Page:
• I love, absolutely *love* that your blog header features the fantastic Glamourai, especially being that this post is in reference to her picture. Her blog is an a divine favorite of mine, she absolutely has true style. Styled for herself, not the photogs.

  • Ok the above comment is mine, I didn’t mean to be “anonymous”

  • I love The Glamourai and her sense of style…and I love the way she looks on my header. Her swagger game is wound tight!

    What I really love though is her point of view and her take on things. If you read her blog then you know what I mean.

  • A little late on this, but i think personal fashion is purely self expression (or it should be). its taking whats out there and using it to your own unique way, EVERY DAY. its something that makes me feel good for me, and not for anyone else thats looking.
    And another thought… a true fashion muse doesnt “put their outfit together.” I think it comes together naturally, in less than 7 minutes! (I have yet to get there)

  • I agree with Eyeliah that if you don’t live in NYC, people do have more sense of personal style, just for the hell of it. I’m in Seattle and fashion isn’t exactly in the collective lexicon, but on Capitol Hill, you see the most random and interesting characters out and about. They do it just for the shear pleasure, or, yes, they just inherently ARE that way. It’s refreshing. It must be difficult to be original in NYC when you’re in the eye of the storm so to speak.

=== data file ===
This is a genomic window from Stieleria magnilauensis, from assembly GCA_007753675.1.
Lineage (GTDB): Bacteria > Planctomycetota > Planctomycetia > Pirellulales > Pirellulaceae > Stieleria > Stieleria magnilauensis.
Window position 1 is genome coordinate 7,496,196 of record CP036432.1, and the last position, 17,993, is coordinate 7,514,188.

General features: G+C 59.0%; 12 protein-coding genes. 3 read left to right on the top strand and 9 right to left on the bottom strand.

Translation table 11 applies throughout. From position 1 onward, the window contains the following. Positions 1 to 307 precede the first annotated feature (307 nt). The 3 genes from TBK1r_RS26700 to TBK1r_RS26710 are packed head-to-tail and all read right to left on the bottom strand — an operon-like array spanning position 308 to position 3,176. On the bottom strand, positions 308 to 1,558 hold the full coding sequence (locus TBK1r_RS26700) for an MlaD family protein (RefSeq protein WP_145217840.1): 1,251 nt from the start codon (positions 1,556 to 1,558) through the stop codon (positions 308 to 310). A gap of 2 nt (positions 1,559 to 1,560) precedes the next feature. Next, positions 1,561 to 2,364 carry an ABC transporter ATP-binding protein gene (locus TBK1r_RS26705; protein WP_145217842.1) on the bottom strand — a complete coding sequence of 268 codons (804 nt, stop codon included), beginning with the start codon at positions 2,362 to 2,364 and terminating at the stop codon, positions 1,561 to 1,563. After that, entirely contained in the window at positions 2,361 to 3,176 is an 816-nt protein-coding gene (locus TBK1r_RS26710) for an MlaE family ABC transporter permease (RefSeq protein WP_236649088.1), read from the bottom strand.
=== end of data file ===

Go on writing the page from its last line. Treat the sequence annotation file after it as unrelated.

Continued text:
There is this one guy who’s been around the neighborhood forever… every day he goes out, he wears all one color-one day purple, so- purple hat, jacket, pants, maybe hair, shoes, accesories. Other days it will be all yellow, or all bright green. And I’m talking every piece is the exact same tonal value of that color. I’ve wanted to photograph him at some point, but he’s kind of elusive. Anyway, people like this illustrate my point: in cities where everyone isn’t trying to be recognized for their “unique” street style, you have characters who are, well, unique characters. And I wouldn’t trade that for anything. They make me smile!
    I spotted another girl one day who was totally sportin’ a crinoline cage under her lacy, ruffly skirt. Wish I had had my camera!
    Great comments and discussion, by the way! There’s my two cents!

  • I am and always have been deeply intrigued by fashion and the art of fashion. To me the most impressive aspect is when an individual is able to make something out of nothing. That is when I witness true style.